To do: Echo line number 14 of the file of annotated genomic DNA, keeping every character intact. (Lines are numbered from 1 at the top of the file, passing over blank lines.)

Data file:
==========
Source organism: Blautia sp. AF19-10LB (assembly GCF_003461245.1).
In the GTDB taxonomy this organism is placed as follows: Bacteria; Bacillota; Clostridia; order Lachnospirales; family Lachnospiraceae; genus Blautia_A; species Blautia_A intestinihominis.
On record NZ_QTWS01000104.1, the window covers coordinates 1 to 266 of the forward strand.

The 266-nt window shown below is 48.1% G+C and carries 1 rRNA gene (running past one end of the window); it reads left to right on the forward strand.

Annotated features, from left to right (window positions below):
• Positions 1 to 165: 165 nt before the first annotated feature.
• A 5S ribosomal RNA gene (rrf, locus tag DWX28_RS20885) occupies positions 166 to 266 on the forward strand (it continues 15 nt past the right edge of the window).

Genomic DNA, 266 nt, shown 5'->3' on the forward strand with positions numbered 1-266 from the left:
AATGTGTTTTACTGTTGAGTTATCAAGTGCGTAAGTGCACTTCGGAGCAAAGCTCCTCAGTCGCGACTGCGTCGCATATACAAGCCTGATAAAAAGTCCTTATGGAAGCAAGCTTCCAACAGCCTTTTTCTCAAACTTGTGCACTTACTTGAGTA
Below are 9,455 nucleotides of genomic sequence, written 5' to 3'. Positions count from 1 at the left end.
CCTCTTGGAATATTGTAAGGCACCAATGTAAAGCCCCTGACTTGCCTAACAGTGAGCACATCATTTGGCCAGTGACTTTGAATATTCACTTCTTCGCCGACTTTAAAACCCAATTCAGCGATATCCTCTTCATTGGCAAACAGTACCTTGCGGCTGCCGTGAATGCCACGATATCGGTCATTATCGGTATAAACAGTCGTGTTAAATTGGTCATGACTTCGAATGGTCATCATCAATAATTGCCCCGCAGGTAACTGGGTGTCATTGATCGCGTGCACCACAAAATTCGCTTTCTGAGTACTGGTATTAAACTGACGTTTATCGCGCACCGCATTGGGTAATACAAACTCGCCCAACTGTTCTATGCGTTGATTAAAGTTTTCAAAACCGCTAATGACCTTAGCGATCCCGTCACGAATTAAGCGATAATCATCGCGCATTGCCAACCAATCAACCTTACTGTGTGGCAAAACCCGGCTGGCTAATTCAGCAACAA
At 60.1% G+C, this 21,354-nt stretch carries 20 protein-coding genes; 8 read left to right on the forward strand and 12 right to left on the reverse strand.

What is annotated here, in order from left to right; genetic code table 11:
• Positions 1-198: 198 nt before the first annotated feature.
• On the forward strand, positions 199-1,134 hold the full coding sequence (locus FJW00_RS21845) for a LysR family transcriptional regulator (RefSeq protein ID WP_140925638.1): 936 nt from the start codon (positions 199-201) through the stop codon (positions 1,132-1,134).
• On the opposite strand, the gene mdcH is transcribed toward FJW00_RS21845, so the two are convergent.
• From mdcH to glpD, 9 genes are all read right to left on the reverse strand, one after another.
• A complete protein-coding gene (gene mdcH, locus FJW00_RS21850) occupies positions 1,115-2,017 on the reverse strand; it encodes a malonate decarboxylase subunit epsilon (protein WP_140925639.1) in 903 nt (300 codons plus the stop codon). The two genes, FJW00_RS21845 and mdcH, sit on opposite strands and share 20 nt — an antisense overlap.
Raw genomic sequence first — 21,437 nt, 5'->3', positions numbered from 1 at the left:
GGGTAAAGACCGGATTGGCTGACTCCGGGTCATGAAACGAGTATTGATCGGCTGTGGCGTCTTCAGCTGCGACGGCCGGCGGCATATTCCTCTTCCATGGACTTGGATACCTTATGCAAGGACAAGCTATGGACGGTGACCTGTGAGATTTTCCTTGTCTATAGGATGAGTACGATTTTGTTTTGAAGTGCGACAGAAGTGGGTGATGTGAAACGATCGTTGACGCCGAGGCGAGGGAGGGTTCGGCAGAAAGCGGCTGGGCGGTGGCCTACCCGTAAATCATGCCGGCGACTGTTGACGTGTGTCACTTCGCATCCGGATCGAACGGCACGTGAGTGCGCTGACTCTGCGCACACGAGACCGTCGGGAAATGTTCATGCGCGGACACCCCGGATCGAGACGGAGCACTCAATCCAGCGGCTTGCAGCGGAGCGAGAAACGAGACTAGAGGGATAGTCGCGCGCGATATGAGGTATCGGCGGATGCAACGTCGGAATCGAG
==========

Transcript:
• Positions 1-198: 198 nt before the first annotated feature.